Paid leave is a money grab
This is in reference to the letter to the editor regarding House Bill 2005, which will create a "comprehensive paid family and medical leave program for all workers" (see Spotlight letters, "We all benefit from paid leave," June 14).
This is yet another money grab from the taxpayers of Oregon. Why should the government — "We the people" — pay an employee for not working? Why should the government force an employer to pay an employee for not doing his/her job?
Let this issue be worked out between the employer and the employee. If the employer wants to offer his or her employee money for not working, fine. If not, go find another job. Don't expect someone else to pay your bills.
And what difference does the amount of melanin in one's skin make? And what difference does it make what is one's chosen lifestyle?
Wouldn't (re)distributing "free" money to one based on the color of one's skin be blatant racism and discrimination? And if one recognizes that a chosen lifestyle is causing problems, then it's up to that person to make changes.
Wouldn't (re)distributing "free" money based on sex be blatant sexism and discrimination?
The passage of HB 2005 will not "make life better for each of us." It just burdens us with another oppressive tax to support yet another group with their hand out.
Ruth R. Nelson
Big city ideas need big city money
Except for the 10 years I spent on active duty with the U.S. Army, I have lived in the rural Oregon counties of Coos, Klamath, Umatilla and Columbia and have found most residents self-reliant and independent. Like keeping up on auto maintenance to ensure they maintain a dependable means of transportation, and shopping on the way home so as to not have to make a special trip to the store.
Things seem a little different in Columbia County, where some residents and elected officials speak of the freedoms of rural life yet cling with all their hearts and minds to things associated with the metro area, like public transportation and high-density housing. They built their schools in close proximity of the railroad tracks then whine about rail safety. They want jobs, yet they stop most industry from relocating to the county because of their environmental causes.
With the closure of Boise Cascade, Armstrong Ceiling Tile, and soon the downsizing of Stimson Lumber, the county is taking serious damage to its tax base, yet local officials keep finding ways to raise taxes, like the creation of a transit district, even though the local transit only has a ridership of 1% or less of the county's commuters.
Big city ideas take money, which mean big city taxes, of which Columbia County residents cannot afford. Recently they had public meetings about affordable housing, yet forming a transit district will drive rents even higher, and most people know they will never stop asking for more and more funds if it is approved.
The only way to stop the endless spending is to vote. Not voting is the same as a silent approval for elected officials. Stop the endless spending, vote no, enough is enough.
Problems with Johnson's politics
It's time to end the pay-to-play politics in Columbia County and hold our representatives accountable. For far too long Sen. Betsy Johnson, D-Scappoose, has been putting special interest groups above her own communities. Her most recent demonstration of this was when she aimed to cripple House Bill 2020. The bill would institute a cap-and-trade program in the state beginning in 2021, and gradually reduce emissions until 2050, but Johnson revealed a set of sweeping amendments to the cap-and-trade proposal: "The changes include significant new carve outs for fuel importers, natural gas companies and waste operations. They would also weaken emissions-reduction goals currently set out in the bill." The time before this, Johnson joined Republicans in voting against Senate Bill 608 and sided with the Equitable Housing PAC, one of her major donors with $20,000 in contributions and a special interest group of landlords that support no-cause evictions and unchecked rent increases.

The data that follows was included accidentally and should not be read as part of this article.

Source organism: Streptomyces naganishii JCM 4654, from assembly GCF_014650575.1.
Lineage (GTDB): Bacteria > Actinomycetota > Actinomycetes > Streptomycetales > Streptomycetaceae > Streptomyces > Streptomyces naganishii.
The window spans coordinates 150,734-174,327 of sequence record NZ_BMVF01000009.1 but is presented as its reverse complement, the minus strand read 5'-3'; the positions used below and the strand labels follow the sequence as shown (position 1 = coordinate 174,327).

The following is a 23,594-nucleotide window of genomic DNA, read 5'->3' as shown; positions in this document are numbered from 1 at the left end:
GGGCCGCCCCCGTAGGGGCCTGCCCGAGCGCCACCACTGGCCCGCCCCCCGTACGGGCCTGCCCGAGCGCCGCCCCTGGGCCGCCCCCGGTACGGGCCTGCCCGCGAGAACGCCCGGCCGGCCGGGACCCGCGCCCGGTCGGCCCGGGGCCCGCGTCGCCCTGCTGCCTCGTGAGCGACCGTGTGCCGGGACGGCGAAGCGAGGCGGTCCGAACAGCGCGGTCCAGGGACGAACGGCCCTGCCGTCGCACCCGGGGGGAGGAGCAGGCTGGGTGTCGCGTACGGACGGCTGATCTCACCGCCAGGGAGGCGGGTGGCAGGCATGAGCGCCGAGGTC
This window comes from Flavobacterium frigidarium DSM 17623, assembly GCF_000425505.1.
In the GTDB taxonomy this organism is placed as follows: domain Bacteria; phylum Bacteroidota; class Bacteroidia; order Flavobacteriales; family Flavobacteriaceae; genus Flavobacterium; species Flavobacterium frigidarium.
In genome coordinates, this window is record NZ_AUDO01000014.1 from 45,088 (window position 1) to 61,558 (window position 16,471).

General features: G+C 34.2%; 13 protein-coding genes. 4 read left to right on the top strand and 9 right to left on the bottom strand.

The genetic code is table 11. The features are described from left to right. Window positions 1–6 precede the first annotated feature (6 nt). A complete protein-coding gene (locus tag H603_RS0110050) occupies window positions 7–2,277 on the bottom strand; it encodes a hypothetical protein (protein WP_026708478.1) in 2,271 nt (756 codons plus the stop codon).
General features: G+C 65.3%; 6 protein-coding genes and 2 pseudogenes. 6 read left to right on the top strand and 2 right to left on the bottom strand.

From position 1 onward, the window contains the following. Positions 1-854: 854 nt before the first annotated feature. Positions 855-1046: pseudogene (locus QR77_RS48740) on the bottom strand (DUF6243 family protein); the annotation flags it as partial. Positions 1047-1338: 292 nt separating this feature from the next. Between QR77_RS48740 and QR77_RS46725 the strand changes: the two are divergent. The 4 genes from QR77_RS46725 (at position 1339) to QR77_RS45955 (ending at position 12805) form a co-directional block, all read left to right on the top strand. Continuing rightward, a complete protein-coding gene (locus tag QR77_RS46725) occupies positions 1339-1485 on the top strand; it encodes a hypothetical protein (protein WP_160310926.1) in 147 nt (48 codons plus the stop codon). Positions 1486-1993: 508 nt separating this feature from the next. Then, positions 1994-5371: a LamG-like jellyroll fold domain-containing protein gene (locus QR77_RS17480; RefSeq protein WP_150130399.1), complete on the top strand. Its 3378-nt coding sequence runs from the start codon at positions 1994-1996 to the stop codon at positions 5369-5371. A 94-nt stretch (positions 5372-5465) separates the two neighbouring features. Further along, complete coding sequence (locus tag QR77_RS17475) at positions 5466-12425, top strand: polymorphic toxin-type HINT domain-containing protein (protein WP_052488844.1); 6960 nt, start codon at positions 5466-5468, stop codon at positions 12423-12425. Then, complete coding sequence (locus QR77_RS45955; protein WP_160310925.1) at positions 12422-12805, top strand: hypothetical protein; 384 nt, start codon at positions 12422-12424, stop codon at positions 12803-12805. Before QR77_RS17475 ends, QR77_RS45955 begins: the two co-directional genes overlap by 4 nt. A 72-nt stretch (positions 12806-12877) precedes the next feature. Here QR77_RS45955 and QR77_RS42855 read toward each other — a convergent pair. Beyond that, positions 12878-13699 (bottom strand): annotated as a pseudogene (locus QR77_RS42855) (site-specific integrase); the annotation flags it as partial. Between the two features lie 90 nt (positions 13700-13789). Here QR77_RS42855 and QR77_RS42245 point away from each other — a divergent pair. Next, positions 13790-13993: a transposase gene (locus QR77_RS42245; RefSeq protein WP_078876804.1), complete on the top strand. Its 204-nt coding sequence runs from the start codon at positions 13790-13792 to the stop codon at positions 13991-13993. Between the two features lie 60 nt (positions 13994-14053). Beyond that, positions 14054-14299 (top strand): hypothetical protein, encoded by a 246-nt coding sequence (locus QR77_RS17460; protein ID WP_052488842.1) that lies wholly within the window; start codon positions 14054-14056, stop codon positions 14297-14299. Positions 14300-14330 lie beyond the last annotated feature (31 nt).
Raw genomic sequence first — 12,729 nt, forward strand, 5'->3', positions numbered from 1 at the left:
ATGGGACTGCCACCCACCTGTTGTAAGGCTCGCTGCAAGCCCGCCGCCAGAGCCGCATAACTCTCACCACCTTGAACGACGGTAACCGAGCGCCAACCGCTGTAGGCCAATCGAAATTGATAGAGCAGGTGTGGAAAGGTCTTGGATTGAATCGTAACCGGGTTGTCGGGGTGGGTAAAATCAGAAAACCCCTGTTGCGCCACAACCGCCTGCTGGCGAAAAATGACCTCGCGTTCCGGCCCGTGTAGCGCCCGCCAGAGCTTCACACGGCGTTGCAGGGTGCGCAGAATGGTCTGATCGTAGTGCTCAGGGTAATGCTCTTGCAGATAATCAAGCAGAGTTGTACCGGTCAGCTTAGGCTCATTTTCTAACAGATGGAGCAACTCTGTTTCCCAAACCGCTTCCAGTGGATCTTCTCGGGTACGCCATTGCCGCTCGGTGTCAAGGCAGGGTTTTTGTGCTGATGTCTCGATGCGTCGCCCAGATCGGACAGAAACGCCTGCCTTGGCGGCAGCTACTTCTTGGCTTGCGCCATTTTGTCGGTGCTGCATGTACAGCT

Per a Feb. 12 Oregon Public Broadcasting article, "Under Senate Bill 608, landlords across the state could raise rent no more than 7 percent per year, plus the annual change in the consumer price index. The bill carves out an exemption for rental properties that are less than 15 years old. The measure would also prevent a landlord's ability to evict tenants without a reason after they have lived in the building for a year."
For the same reasons Alexandria Ocasio-Cortez opposes coal puppet Joe Manchin, we should oppose paid-off Betsy! As she said of Manchin at a Friday press conference, "I have concerns, and that's why I say that our issues are not just left and right, but that they're top and down ... I have concerns over the senator's chairmanship just because I do not believe that we should be financed by the industries that we are supposed to be legislating and regulating and touching with our legislation."
We can do better. Recall Betsy Johnson.
So let's see if I've got this straight: Five members of the Scappoose School Board made a deal to pay $36,000 in total compensation to an outgoing employee whose job had already been filled by a new hire. But those same five school board members axed the part-time Grant Watts Elementary School's $25,000 librarian position?
Editor's note: Grant Watts and Otto Petersen elementary schools will share a librarian for the next school year, a proposal made by school administrators to cut costs.
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